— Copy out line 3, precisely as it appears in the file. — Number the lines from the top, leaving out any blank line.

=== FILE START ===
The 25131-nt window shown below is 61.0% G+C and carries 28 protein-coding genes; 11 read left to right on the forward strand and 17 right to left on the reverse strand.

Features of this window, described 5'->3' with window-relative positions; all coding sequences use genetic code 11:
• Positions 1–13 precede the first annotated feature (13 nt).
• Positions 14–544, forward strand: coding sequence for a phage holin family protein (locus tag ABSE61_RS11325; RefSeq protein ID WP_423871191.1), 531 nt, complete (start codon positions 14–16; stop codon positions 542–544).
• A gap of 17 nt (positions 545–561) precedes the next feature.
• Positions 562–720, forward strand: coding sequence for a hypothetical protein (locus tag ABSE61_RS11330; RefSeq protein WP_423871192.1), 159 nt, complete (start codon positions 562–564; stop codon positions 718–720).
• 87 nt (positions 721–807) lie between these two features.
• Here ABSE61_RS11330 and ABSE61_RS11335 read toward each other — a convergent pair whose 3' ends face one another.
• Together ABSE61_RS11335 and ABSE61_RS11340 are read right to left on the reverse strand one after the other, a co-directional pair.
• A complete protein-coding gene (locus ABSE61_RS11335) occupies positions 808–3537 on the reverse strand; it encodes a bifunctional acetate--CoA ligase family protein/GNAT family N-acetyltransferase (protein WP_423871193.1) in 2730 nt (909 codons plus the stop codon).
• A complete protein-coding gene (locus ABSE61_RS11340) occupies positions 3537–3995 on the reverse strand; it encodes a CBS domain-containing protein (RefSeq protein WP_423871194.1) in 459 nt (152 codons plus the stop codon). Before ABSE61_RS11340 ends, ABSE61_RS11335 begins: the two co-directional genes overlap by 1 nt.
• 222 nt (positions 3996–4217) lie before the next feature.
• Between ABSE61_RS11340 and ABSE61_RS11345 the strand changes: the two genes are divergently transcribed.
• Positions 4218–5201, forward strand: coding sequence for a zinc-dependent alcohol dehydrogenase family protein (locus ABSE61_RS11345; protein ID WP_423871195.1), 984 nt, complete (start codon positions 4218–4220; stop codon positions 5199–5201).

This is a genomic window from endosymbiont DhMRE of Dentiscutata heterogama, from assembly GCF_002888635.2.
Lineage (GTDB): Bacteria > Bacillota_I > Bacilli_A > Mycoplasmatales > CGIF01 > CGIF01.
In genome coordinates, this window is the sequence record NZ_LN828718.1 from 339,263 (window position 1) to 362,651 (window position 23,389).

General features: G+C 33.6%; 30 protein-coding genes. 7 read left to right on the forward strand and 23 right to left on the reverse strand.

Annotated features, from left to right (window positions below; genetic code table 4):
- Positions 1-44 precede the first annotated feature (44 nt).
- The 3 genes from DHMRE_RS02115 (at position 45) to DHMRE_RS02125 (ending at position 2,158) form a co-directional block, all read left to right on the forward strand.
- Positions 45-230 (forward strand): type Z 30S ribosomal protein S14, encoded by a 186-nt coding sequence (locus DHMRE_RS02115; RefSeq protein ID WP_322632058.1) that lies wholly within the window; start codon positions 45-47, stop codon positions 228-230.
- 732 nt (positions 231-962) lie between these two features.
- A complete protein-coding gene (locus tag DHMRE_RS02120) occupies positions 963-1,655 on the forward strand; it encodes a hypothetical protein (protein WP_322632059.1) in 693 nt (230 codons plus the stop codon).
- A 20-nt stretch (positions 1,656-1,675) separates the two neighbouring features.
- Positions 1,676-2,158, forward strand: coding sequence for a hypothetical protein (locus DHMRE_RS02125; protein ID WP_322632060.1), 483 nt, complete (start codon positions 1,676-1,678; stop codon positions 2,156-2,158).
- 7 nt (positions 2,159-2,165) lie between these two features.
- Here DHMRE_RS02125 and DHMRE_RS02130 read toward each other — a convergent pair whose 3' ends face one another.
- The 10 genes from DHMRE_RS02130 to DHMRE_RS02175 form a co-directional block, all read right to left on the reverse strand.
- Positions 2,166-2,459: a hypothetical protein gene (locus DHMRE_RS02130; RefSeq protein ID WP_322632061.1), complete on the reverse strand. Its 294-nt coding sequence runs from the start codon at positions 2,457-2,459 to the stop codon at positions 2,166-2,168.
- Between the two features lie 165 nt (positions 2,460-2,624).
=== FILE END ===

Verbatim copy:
• Positions 1–13 precede the first annotated feature (13 nt).